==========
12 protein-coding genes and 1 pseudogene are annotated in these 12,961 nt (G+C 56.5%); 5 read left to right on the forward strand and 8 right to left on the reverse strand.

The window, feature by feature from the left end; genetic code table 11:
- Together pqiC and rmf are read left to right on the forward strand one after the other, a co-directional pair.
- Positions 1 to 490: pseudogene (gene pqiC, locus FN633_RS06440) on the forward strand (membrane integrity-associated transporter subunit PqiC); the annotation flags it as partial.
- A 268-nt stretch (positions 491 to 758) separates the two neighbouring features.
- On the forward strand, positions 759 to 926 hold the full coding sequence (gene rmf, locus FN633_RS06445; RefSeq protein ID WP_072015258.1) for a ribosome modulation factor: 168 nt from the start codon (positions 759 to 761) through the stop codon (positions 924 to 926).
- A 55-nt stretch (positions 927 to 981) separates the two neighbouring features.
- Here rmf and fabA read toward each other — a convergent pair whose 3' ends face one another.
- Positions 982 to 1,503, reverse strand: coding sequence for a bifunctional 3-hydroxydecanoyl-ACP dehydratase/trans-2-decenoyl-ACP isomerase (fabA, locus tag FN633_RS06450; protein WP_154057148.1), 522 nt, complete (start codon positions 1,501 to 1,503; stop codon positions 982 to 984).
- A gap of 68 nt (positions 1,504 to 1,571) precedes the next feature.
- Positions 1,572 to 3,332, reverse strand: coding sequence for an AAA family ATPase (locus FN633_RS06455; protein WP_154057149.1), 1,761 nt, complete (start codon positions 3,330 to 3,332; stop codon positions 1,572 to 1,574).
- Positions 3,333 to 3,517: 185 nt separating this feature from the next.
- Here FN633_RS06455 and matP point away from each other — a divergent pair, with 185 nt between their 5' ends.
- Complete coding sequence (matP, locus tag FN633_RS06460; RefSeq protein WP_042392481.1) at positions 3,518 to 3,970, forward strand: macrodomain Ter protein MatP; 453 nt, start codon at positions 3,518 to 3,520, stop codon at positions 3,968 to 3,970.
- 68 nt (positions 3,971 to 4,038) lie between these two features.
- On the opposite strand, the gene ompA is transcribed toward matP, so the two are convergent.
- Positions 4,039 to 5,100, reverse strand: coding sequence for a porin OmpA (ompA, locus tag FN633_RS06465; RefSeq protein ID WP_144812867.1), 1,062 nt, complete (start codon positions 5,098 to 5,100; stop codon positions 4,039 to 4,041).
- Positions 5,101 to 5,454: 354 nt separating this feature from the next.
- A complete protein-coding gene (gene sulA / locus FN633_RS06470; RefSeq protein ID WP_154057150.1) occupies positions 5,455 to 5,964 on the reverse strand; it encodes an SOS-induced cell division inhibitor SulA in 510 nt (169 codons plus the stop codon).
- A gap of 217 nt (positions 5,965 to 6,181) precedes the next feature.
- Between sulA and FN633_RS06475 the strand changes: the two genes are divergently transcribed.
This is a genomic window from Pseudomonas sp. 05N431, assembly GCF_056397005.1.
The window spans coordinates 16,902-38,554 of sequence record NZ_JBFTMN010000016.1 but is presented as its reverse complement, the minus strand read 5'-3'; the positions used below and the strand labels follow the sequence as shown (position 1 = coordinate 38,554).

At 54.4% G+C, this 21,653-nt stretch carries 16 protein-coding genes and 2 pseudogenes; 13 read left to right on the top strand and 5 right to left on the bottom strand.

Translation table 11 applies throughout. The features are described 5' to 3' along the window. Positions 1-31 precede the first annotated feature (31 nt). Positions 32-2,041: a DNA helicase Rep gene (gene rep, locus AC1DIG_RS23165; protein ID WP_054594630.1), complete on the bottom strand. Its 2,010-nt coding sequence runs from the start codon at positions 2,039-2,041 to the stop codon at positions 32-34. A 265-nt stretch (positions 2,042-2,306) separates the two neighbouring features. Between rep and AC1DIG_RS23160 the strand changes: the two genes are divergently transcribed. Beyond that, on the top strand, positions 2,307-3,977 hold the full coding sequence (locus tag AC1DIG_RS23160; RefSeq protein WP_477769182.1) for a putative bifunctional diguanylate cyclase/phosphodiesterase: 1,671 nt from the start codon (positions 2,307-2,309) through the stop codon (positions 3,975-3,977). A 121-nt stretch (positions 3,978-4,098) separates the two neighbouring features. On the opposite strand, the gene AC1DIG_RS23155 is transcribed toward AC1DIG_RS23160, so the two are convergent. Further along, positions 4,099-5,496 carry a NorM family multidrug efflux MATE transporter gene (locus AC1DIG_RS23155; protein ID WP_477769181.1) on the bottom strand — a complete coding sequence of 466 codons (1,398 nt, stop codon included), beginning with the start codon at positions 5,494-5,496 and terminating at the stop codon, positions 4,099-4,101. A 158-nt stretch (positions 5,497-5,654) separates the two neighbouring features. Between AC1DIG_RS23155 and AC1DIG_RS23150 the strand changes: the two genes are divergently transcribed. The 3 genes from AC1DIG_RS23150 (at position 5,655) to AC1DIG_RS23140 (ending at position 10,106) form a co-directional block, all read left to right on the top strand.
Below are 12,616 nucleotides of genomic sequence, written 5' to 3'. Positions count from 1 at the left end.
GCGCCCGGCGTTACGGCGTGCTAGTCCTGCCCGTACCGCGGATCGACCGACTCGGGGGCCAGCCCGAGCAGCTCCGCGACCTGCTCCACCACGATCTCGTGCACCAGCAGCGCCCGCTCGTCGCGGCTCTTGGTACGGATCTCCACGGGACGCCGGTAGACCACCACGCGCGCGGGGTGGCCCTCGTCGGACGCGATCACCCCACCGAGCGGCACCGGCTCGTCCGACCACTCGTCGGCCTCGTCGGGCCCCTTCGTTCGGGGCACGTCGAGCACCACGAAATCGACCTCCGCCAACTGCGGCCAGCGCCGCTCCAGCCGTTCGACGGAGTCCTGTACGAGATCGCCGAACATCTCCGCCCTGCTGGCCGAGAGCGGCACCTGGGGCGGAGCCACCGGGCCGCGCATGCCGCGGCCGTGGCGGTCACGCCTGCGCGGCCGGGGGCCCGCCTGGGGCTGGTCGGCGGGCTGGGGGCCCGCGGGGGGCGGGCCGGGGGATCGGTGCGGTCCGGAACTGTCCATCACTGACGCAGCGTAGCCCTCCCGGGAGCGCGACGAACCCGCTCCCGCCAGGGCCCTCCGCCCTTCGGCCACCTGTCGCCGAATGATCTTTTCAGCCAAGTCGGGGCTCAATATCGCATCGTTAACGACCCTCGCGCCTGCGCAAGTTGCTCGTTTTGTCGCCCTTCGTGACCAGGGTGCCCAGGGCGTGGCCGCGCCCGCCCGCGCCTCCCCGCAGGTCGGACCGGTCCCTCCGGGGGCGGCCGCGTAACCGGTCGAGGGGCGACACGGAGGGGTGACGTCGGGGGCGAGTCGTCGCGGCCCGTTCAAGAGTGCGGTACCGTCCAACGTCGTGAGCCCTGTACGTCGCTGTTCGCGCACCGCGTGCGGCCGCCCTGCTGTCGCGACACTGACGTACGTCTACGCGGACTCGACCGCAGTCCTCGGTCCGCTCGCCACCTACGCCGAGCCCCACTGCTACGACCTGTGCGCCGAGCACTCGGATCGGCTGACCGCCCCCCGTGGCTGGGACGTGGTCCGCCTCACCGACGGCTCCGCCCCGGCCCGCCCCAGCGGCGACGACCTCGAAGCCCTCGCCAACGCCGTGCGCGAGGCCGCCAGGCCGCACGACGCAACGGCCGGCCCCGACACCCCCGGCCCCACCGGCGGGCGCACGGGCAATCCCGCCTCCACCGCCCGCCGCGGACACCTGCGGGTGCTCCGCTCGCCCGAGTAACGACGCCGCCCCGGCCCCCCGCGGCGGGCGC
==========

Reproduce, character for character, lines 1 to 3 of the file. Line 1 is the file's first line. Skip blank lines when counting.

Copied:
12 protein-coding genes and 1 pseudogene are annotated in these 12,961 nt (G+C 56.5%); 5 read left to right on the forward strand and 8 right to left on the reverse strand.

The window, feature by feature from the left end; genetic code table 11:
- Together pqiC and rmf are read left to right on the forward strand one after the other, a co-directional pair.